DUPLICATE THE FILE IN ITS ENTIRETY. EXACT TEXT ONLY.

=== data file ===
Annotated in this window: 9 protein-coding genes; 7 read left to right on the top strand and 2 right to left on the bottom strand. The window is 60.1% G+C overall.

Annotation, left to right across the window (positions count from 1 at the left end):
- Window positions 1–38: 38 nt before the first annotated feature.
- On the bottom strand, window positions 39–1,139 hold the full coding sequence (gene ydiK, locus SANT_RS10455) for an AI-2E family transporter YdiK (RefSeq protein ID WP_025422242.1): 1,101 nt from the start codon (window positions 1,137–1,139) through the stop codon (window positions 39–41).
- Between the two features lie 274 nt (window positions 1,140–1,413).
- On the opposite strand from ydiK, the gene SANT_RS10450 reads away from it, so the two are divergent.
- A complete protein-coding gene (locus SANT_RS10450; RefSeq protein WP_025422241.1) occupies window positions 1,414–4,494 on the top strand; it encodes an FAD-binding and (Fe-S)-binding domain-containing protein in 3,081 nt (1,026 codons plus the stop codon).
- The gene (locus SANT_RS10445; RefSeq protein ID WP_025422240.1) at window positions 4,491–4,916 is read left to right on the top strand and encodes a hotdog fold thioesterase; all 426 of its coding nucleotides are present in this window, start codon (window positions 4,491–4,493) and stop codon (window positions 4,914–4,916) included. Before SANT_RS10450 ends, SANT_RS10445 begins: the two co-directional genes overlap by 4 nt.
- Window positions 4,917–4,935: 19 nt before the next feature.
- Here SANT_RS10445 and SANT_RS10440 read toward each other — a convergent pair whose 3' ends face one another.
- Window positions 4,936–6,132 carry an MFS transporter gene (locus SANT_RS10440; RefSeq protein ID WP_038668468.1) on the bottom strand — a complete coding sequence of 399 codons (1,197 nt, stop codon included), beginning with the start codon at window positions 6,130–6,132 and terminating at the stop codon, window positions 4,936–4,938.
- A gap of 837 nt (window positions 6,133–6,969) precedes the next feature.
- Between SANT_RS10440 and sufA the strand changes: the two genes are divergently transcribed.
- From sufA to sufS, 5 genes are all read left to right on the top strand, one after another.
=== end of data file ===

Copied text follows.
Annotated in this window: 9 protein-coding genes; 7 read left to right on the top strand and 2 right to left on the bottom strand. The window is 60.1% G+C overall.

Annotation, left to right across the window (positions count from 1 at the left end):
- Window positions 1–38: 38 nt before the first annotated feature.
- On the bottom strand, window positions 39–1,139 hold the full coding sequence (gene ydiK, locus SANT_RS10455) for an AI-2E family transporter YdiK (RefSeq protein ID WP_025422242.1): 1,101 nt from the start codon (window positions 1,137–1,139) through the stop codon (window positions 39–41).
- Between the two features lie 274 nt (window positions 1,140–1,413).
- On the opposite strand from ydiK, the gene SANT_RS10450 reads away from it, so the two are divergent.
- A complete protein-coding gene (locus SANT_RS10450; RefSeq protein WP_025422241.1) occupies window positions 1,414–4,494 on the top strand; it encodes an FAD-binding and (Fe-S)-binding domain-containing protein in 3,081 nt (1,026 codons plus the stop codon).
- The gene (locus SANT_RS10445; RefSeq protein ID WP_025422240.1) at window positions 4,491–4,916 is read left to right on the top strand and encodes a hotdog fold thioesterase; all 426 of its coding nucleotides are present in this window, start codon (window positions 4,491–4,493) and stop codon (window positions 4,914–4,916) included. Before SANT_RS10450 ends, SANT_RS10445 begins: the two co-directional genes overlap by 4 nt.
- Window positions 4,917–4,935: 19 nt before the next feature.
- Here SANT_RS10445 and SANT_RS10440 read toward each other — a convergent pair whose 3' ends face one another.
- Window positions 4,936–6,132 carry an MFS transporter gene (locus SANT_RS10440; RefSeq protein ID WP_038668468.1) on the bottom strand — a complete coding sequence of 399 codons (1,197 nt, stop codon included), beginning with the start codon at window positions 6,130–6,132 and terminating at the stop codon, window positions 4,936–4,938.
- A gap of 837 nt (window positions 6,133–6,969) precedes the next feature.
- Between SANT_RS10440 and sufA the strand changes: the two genes are divergently transcribed.
- From sufA to sufS, 5 genes are all read left to right on the top strand, one after another.